The Podcasts You Didn't Know Were Recorded in Atlanta

These hosts know how to bend an ear

According to Merriam-Webster, a podcast is “a program (as of music or talk) made available in digital format for automatic download over the Internet” and the first known use of the term was in 2004—still 3 years before the first iPhone was released. Even so, it wasn’t until 2014 that I first tuned in to the breakaway hit “Serial,” an investigative podcast from the creators of “This American Life” and co-produced by a Chicago, Illinois radio station.

“Podcasting is really good at investigating true crime,” says Conal Byrne, president of HowStuffWorks (HSW). “It’s a great medium for it, probably because it lets creators dive in as deep as they feel they need to into a topic.”

Byrne certainly knows his stuff. As the largest for-profit podcasting company in the world with more than 1 billion downloads, HSW oversees more than 20 leading brands with a library of 6,000-plus podcasts—and growing. Perpetually ranking high in Apple’s charts are HSW’s “Stuff You Should Know” co-hosted by Chuck Bryant and Josh Clark, and “Stuff You Missed in History Class” co-hosted by Tracy V. Wilson and Holly Frey.

Still, it wasn’t until recently that HSW entered into true-crime territory. Ponce City Market, the hip, mixed-use building with a history all its own, is home to HSW’s Atlanta headquarters and deserves part of the credit.

Byrne says it’s a funny story: Apple pointed out that Tenderfoot TV’s Payne Lindsey and Donald Albright were working on the popular “Up and Vanished” podcast just steps away from the HSW office. Host Lindsey had made national headlines after renewing interest in the unsolved disappearance of Tara Grinstead, the largest case file in Georgia’s history.

“We were sort of like ships passing in the night, both knee deep in this new medium, podcasting a couple floors from each other,” Byrne says. “We ended up having coffee and talking to [Tenderfoot TV] about how we wanted to broaden what we do and tackle new categories.”

The coffee and conversation led to collaboration. Together, HSW and Tenderfoot TV created “Atlanta Monster.” In hopes of telling the true story of one of the city’s darkest secrets, the ongoing series is re-examining the decades-old investigation surrounding the Atlanta Child Murders.

Sure, true crime can be easy bait to lure in listeners. But having the right host or hosts is perhaps the real hook to successfully connect with listeners in this realm— regardless of a podcast’s genre.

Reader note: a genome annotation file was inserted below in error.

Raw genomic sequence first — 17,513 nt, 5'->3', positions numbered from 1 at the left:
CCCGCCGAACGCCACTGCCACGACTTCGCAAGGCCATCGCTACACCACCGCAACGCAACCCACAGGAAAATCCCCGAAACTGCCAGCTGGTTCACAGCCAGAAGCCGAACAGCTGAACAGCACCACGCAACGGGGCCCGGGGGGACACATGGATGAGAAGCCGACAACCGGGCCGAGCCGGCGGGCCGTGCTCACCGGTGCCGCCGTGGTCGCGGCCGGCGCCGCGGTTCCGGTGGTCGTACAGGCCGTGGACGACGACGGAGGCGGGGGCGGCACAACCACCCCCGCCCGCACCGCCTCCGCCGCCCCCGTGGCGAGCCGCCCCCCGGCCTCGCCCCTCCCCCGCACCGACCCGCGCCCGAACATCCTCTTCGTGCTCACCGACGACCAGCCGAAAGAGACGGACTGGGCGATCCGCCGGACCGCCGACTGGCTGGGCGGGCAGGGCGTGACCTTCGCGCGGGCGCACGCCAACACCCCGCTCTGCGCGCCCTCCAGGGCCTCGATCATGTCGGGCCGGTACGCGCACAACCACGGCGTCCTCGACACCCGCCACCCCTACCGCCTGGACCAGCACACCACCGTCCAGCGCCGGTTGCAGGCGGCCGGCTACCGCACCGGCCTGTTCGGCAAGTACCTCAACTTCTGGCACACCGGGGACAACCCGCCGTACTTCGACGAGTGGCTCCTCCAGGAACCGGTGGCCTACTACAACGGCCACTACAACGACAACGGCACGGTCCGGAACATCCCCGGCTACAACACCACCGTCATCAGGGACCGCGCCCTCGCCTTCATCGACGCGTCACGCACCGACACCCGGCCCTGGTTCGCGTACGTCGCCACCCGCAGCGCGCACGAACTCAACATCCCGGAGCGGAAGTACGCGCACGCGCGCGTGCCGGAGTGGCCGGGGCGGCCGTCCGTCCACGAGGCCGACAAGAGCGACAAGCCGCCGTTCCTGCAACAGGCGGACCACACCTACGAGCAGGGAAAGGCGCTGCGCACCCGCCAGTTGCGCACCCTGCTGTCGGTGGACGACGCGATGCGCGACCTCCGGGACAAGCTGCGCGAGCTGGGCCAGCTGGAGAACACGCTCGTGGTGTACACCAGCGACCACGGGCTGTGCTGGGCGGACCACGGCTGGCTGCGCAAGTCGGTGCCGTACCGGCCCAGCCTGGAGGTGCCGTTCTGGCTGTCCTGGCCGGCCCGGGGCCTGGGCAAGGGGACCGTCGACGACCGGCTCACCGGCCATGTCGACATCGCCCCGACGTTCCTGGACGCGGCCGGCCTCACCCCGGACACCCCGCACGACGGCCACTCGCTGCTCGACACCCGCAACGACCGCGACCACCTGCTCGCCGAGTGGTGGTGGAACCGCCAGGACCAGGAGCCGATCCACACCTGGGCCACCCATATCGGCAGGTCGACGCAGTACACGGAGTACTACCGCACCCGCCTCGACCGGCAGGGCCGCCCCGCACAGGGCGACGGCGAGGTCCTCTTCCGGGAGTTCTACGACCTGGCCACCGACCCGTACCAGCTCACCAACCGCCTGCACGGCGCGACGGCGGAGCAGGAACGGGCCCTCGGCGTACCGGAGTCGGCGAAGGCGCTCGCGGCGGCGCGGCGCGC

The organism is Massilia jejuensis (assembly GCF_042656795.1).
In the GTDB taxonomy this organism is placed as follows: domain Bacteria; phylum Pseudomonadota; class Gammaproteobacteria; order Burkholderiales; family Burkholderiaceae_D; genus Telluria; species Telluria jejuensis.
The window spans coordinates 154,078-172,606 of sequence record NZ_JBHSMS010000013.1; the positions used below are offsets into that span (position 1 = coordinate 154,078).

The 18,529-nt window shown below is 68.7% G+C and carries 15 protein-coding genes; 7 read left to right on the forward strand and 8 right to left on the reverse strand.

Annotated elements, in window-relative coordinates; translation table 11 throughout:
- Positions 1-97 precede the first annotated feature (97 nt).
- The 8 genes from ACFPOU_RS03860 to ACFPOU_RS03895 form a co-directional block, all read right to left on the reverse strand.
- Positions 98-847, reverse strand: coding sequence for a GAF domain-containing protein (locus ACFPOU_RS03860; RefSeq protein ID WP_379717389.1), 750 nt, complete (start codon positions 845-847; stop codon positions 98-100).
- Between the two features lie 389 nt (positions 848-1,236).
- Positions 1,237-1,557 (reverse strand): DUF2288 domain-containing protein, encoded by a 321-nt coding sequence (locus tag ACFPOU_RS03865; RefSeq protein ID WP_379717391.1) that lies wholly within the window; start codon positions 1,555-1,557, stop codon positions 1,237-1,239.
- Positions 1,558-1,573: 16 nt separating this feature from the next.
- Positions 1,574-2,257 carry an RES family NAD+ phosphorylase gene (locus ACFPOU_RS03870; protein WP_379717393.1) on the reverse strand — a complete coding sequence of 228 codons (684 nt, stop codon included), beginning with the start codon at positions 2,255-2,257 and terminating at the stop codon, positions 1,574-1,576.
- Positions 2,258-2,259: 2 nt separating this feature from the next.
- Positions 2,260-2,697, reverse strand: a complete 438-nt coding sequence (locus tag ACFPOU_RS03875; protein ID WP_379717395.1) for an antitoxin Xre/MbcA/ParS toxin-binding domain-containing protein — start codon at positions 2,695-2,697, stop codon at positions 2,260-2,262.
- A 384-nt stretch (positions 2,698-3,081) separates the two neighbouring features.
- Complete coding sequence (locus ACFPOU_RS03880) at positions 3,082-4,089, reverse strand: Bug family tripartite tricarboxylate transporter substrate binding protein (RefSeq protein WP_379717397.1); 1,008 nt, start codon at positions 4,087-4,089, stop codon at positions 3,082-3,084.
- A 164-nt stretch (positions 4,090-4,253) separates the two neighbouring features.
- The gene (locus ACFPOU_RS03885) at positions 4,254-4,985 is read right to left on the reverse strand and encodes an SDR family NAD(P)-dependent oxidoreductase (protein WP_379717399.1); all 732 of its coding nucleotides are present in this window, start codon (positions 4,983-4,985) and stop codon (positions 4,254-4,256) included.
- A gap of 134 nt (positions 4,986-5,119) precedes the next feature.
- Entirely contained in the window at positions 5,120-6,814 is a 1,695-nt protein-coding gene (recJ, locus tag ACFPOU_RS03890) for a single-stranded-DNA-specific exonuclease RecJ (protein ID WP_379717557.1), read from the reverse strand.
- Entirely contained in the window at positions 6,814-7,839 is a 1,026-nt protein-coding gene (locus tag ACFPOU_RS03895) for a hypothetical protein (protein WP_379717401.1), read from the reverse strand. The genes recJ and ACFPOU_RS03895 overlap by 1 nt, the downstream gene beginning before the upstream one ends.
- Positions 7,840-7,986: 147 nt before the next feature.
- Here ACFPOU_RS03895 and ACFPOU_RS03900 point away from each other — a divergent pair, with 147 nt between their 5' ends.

“Podcasting is a very unique medium in so far as it’s truly an intimate, personable kind of content. The hosts who perform best in this kind of a medium are those who are truly authentic, who truly are themselves and who would truly be doing this whether or not the mic was on,” Byrne says. That through-line is valued in all HSW’s hosts,  from veterans like Frey to fresher additions, like “Part Time Genius” co-hosts (and Mental Floss co-founders) Will Pearson and Mangesh “Mango” Hattikudur.

“That enthusiasm for history and the hidden spots of history is really who Holly is, whether you’re talking to her at the water cooler or actually listening to her show.”

Frey echoes the sentiment, sharing that her favorite part of hosting a podcast is always learning something new, and shining a light on things that haven’t gotten enough attention, which can be really fulfilling. What about her favorite little-known fact about Atlanta history?

“It was covered on our show, but the building we work in was initially constructed to be the southeast Sears, Roebuck & Co. headquarters. There’s a spring that runs underneath the property that some people used to believe had curative powers.”

Of course, Ponce City Market continues to play an important role in making HSW, well, work.

“That’s a real home for us. It’s not a place where we just put our name up on the door but no one actually goes there,” Byrne says. “You can really meet Holly or Chuck Bryant or Ben Bowlin from ‘Stuff They Don’t Want You to Know’ in a hallway. You’ll end up an hour later realizing that you’ve just gone through a time warp and they’ve bent your ear in the craziest ways on either what they’re working on now or the kind of stuff they’ve got coming up.”

Even if crime cases or historical curiosities don’t get your ears burning, odds are another topic HSW covers will—or a new topic will soon. HSW recently received an infusion of $15 million in capital, led by The Raine Group, to accelerate growth as well as opened a new studio in Los Angeles, California.

“I think people are realizing that there is something for everyone in the podcast realm,” Frey says. “I also think that while more and more podcasts are being made all the time, the level of quality also keeps going up.”